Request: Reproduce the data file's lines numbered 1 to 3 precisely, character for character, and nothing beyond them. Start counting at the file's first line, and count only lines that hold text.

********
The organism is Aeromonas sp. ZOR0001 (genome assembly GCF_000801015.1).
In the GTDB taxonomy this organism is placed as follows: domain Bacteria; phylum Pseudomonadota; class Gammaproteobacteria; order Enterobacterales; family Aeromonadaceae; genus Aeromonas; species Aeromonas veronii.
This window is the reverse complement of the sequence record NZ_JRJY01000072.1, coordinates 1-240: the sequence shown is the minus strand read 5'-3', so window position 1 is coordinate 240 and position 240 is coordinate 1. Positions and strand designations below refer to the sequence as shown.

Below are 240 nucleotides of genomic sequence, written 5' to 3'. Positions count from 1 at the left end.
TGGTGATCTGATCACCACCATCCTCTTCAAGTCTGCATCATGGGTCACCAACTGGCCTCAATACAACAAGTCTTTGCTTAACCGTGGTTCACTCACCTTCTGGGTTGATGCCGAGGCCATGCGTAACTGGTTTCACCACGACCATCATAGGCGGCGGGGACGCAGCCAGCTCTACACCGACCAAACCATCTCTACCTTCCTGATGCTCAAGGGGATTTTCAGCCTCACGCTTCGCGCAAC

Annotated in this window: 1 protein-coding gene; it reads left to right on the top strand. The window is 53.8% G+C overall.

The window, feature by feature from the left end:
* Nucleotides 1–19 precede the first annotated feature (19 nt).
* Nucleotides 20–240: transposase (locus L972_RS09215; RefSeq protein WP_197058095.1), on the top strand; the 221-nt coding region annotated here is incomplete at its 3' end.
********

The organism is Aeromonas sp. ZOR0001 (genome assembly GCF_000801015.1).
In the GTDB taxonomy this organism is placed as follows: domain Bacteria; phylum Pseudomonadota; class Gammaproteobacteria; order Enterobacterales; family Aeromonadaceae; genus Aeromonas; species Aeromonas veronii.
This window is the reverse complement of the sequence record NZ_JRJY01000072.1, coordinates 1-240: the sequence shown is the minus strand read 5'-3', so window position 1 is coordinate 240 and position 240 is coordinate 1. Positions and strand designations below refer to the sequence as shown.